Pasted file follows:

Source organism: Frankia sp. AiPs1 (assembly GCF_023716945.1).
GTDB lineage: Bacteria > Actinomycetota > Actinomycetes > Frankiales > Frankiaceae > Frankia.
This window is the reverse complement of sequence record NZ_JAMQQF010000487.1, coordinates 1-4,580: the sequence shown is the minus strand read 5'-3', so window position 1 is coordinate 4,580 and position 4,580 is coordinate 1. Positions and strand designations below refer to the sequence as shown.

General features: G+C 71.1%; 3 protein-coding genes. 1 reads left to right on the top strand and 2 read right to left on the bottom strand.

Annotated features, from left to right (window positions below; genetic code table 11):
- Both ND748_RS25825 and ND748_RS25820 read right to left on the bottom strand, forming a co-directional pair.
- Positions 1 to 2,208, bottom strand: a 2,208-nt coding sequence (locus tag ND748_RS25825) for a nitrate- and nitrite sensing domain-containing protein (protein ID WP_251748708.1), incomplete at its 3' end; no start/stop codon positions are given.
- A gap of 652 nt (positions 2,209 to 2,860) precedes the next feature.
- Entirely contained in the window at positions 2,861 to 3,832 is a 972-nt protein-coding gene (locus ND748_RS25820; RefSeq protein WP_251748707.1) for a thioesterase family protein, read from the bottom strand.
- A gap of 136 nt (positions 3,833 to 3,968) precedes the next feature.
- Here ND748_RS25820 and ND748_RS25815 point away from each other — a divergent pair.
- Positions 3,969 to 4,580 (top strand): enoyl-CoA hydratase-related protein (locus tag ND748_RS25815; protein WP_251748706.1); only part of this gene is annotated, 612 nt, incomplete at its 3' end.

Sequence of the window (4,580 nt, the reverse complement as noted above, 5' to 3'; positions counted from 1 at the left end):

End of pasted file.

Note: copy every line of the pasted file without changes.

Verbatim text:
Source organism: Frankia sp. AiPs1 (assembly GCF_023716945.1).
GTDB lineage: Bacteria > Actinomycetota > Actinomycetes > Frankiales > Frankiaceae > Frankia.
This window is the reverse complement of sequence record NZ_JAMQQF010000487.1, coordinates 1-4,580: the sequence shown is the minus strand read 5'-3', so window position 1 is coordinate 4,580 and position 4,580 is coordinate 1. Positions and strand designations below refer to the sequence as shown.

General features: G+C 71.1%; 3 protein-coding genes. 1 reads left to right on the top strand and 2 read right to left on the bottom strand.

Annotated features, from left to right (window positions below; genetic code table 11):
- Both ND748_RS25825 and ND748_RS25820 read right to left on the bottom strand, forming a co-directional pair.
- Positions 1 to 2,208, bottom strand: a 2,208-nt coding sequence (locus tag ND748_RS25825) for a nitrate- and nitrite sensing domain-containing protein (protein ID WP_251748708.1), incomplete at its 3' end; no start/stop codon positions are given.
- A gap of 652 nt (positions 2,209 to 2,860) precedes the next feature.
- Entirely contained in the window at positions 2,861 to 3,832 is a 972-nt protein-coding gene (locus ND748_RS25820; RefSeq protein WP_251748707.1) for a thioesterase family protein, read from the bottom strand.
- A gap of 136 nt (positions 3,833 to 3,968) precedes the next feature.
- Here ND748_RS25820 and ND748_RS25815 point away from each other — a divergent pair.
- Positions 3,969 to 4,580 (top strand): enoyl-CoA hydratase-related protein (locus tag ND748_RS25815; protein WP_251748706.1); only part of this gene is annotated, 612 nt, incomplete at its 3' end.

Sequence of the window (4,580 nt, the reverse complement as noted above, 5' to 3'; positions counted from 1 at the left end):